Monday, 8 November 2010

Empathy as an economic tool

The long-term unemployed are likely to be pushed into 4 weeks full time voluntary work or lose their entire income for 3 months. The Arch Bishop of Canterbury believes, "It can make people who start feeling vulnerable feel more vulnerable.”

Like so much of our public discourse the arguments are presented out of context and we’re encouraged to polarise, so it may be worth some analysis of this situation.

Many unemployed people already volunteer. This is recognised by the Department for Work and Pensions who limit the number of hours that an unemployed person can volunteer to 16 per week so that it doesn’t get in the way of job seeking. How this squares with 35 hours of full time voluntary work isn't addressed by the new proposal.

Those of us who are angry with people who live on benefits as a ‘lifestyle choice’ may be interested in the following and the comments afterwards.

The DWP’s own research offers some insight into unemployed people’s perception of voluntary work, one of the most important things to note is that people who are unemployed are also very bored.

For some people this boredom is a spur to action, for others it is the beginning of a decent into depression, mental illness and crime. Being unemployed means that you can’t afford to do anything much. Things that employed people on a decent wage take for granted – taking public transport to a free gallery or museum or a beautiful park – become nearly impossible for the unemployed. Normal social life becomes restricted – you can’t buy a round in the pub, or go on shopping trips or other recreational events with friends. Holidays are out of the question. Children’s normal growth becomes a crisis – a £20 pair of shoes is a quarter of a week’s income for a single parent with one child. (Who are these families with 10 children rolling around in cash in a million pound house? No actual figures are available, which suggests they’re a useful aberration for the right wing media and people who need to whip up hatred.)

Young unemployed men in particular seem to be vulnerable to depression which may have something to do with their parallel poor achievement at school. Prisons are heaving with people who simply cannot read. Please read this report:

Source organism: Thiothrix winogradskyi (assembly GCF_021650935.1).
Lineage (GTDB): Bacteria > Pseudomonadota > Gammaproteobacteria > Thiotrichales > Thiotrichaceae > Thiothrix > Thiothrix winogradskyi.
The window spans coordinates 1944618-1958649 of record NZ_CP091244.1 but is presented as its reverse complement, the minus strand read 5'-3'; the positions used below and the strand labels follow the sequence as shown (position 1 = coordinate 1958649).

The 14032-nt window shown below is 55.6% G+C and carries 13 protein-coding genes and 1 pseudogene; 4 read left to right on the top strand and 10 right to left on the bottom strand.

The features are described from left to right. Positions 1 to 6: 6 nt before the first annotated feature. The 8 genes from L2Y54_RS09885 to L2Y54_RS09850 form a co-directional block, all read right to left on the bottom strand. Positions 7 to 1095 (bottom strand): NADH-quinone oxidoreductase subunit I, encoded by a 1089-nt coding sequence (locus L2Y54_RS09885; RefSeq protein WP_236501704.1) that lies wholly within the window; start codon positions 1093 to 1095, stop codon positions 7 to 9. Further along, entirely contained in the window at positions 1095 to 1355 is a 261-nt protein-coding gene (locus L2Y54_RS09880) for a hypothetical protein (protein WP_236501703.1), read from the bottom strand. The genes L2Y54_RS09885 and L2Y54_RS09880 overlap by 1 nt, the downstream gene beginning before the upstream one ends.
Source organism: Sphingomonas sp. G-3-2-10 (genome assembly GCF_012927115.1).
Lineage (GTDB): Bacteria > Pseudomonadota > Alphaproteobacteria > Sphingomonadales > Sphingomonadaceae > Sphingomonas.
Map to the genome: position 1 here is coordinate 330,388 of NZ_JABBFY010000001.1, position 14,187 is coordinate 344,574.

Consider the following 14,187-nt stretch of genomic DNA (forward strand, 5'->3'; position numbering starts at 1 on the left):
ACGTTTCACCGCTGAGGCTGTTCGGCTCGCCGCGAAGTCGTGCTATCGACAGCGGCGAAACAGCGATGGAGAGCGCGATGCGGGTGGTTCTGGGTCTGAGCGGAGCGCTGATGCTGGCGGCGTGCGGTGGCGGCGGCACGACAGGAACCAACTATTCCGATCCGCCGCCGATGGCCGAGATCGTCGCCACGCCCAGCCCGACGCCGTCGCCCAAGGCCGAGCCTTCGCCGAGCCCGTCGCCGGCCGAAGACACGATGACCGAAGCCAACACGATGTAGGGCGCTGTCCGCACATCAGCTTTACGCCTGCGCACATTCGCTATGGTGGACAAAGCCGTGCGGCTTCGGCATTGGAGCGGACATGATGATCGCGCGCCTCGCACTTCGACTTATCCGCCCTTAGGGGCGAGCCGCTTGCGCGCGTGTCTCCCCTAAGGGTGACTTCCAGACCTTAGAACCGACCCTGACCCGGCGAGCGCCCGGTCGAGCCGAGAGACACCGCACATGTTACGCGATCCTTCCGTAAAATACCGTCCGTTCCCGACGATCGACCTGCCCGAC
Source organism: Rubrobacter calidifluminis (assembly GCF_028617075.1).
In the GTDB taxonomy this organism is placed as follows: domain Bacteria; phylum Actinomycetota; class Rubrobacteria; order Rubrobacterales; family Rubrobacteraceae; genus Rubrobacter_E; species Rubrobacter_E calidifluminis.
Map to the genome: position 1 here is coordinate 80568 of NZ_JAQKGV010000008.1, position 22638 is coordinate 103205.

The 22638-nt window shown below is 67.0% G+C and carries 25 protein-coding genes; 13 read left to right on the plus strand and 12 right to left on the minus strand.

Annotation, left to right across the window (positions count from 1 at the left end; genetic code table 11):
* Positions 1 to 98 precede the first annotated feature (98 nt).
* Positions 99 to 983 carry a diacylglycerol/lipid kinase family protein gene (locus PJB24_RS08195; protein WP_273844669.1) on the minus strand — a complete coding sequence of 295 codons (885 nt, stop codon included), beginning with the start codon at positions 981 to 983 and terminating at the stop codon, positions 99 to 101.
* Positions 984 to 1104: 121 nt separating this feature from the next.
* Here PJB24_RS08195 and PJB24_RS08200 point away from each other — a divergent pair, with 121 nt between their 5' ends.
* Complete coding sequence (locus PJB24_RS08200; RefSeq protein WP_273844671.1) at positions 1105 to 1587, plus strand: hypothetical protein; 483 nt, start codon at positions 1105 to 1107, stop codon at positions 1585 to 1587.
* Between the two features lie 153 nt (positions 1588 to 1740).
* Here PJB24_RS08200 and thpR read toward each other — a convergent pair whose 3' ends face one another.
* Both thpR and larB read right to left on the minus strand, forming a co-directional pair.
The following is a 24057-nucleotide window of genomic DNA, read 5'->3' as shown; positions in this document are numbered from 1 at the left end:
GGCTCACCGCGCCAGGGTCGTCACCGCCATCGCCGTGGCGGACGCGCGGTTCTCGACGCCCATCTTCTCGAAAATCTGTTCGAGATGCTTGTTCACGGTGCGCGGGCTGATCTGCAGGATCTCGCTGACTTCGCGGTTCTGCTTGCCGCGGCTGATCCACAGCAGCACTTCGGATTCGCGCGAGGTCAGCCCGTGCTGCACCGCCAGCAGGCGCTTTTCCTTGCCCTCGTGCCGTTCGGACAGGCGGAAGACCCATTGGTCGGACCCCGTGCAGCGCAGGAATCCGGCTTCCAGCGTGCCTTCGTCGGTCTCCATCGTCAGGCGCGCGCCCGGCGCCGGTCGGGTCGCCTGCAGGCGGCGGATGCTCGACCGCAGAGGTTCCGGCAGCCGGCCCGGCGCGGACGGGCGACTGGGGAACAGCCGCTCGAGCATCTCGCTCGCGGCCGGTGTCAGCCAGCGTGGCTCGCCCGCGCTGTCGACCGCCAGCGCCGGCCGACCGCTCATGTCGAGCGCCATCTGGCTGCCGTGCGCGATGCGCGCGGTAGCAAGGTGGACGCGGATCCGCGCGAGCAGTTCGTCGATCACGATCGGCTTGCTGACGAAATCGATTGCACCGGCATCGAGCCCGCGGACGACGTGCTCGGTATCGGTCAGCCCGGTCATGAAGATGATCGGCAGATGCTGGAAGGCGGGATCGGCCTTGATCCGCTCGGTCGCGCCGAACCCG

Literacy problems in the prison population are often compounded by a wide range of emotional, learning, and/or attention deficits, including:

Child abuse and neglect, linguistic impoverishment in the childhood home, low verbal ability, uncorrected visual and hearing impairments in childhood, unskilled teaching in the junior school and the mistaken conjecture about literacy practice, closed head injury and substance misuse, low non-verbal ability, childhood hyperactivity-impulsivity and inattention, impairments in empathy and social cognition, current anxiety and depression, and – often as a default and catch-all explanation – developmental dyslexia (Rice and Brooks 2004:4).

Those unemployed people who are not already doing some kind of formal or informal voluntary work are, I propose, unlikely to be able move instantly from a long term existence of extreme boredom to a 35 hour week. When they don’t they will lose all their income. Consider what that really means. I know we’re supposed to not think for ourselves and to absorb what we’re told about feckless spongers living a life that many of us envy but it’s not true. It’s not true. When you lose benefits you lose your home. There are not enough hostel places. Begging and street or hidden homelessness or prison will be obvious outcomes. Consider the effects of that on a person. If that's too wishy washy, consider the effects on the economy.

The premise behind these proposals is not a bad one. Getting into a positive daily rhythm, increased physical activity and social interaction are good for all of us. I trust that IDS has offered this proposal based on sound empirical evidence, but it lacks understanding and it lacks empathy. No one involved in this proposal has one pair of worn out trainers and one and a half tracksuits with some ancient underwear as their entire wardrobe. What is this persons self esteem likely to be like? What about their internal locus of evaluation? If this person is the best authority on their life, what might this suggest about their life? How is their self-concept expressed? How much denial and distortion are they indulging in and how much are we?

Rowan Williams is more likely to be correct in his analysis of how increasing compulsion and surveillance may affect the long term unemployed, simply because he starts from an attempt at empathy. Empathy doesn’t have a role in pubic policy and that's one reason why we have so many long-term unemployed people.

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